What does it mean to “buy recycled?”
The term “buy recycled” refers to ways that you can help keep steel’s infinite life cycle a continual loop through buying products that are made of recycled materials. All steel contains a minimum of 25% recycled material so when you buy a steel product, whether it’s a paper clip, an appliance or a steel-framed home, you can be sure you’re “buying recycled.”
What are the benefits of recycling steel?
Recycling steel helps save landfill space while providing a valuable scrap resource to the steel industry. Using old steel to make new steel also preserves natural resources and energy. For every ton of steel recycled, 2,500 pounds of iron ore, 1,400 pounds of coal and 120 pounds of limestone are conserved. And in a year, the steel industry conserves the equivalent energy to power about 18 million homes for 12 months or enough to provide the city of Los Angeles power for roughly eight years.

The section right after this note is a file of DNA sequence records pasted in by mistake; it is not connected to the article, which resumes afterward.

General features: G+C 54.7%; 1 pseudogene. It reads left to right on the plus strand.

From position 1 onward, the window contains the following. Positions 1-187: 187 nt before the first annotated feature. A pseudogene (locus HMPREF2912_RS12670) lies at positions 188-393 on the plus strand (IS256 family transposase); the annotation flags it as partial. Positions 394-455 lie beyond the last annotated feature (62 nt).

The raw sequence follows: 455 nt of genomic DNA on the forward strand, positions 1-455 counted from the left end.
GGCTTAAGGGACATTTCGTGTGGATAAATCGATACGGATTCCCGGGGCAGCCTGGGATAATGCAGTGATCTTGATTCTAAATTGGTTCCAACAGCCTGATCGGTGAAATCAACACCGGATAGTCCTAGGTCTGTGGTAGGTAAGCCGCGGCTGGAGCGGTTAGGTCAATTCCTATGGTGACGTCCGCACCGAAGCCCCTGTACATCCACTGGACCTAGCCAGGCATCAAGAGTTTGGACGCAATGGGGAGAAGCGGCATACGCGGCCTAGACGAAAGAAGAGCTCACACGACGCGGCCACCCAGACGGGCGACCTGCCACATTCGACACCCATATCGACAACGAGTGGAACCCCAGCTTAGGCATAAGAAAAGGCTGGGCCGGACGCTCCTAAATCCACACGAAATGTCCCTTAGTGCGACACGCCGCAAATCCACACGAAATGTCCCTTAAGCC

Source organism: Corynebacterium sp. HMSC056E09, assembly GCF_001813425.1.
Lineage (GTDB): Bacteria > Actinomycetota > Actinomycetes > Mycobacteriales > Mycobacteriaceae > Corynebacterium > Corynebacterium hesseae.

STEEL CAN RESOURCES:
Steel may seem like a standard material in skyscrapers, office buildings, schools, and big retail stores, but it can be manipulated to create intricate structures and architectural wonders. Check out these eye-catching buildings created with structural steel:
1) Nascar Hall of Fame | Charlotte, North Carolina
Steel trusses are used to achieve significant spans in the project:
- A set of trusses spanning 175 feet achieve a grand column-free ballroom
- A 100-foot-long, bi-level footbridge, supported by a pair of one-story-deep trusses, links the ballroom with the existing Charlotte Convention Center
- Two- and three-story-high trusses cantilever 30 feet over the broadcast studio.
2) City Creek Center Retractable Roof | Salt Lake City, Utah
The resulting retractable, barrel‐vaulted roof is configured in two sections, each spanning one city block: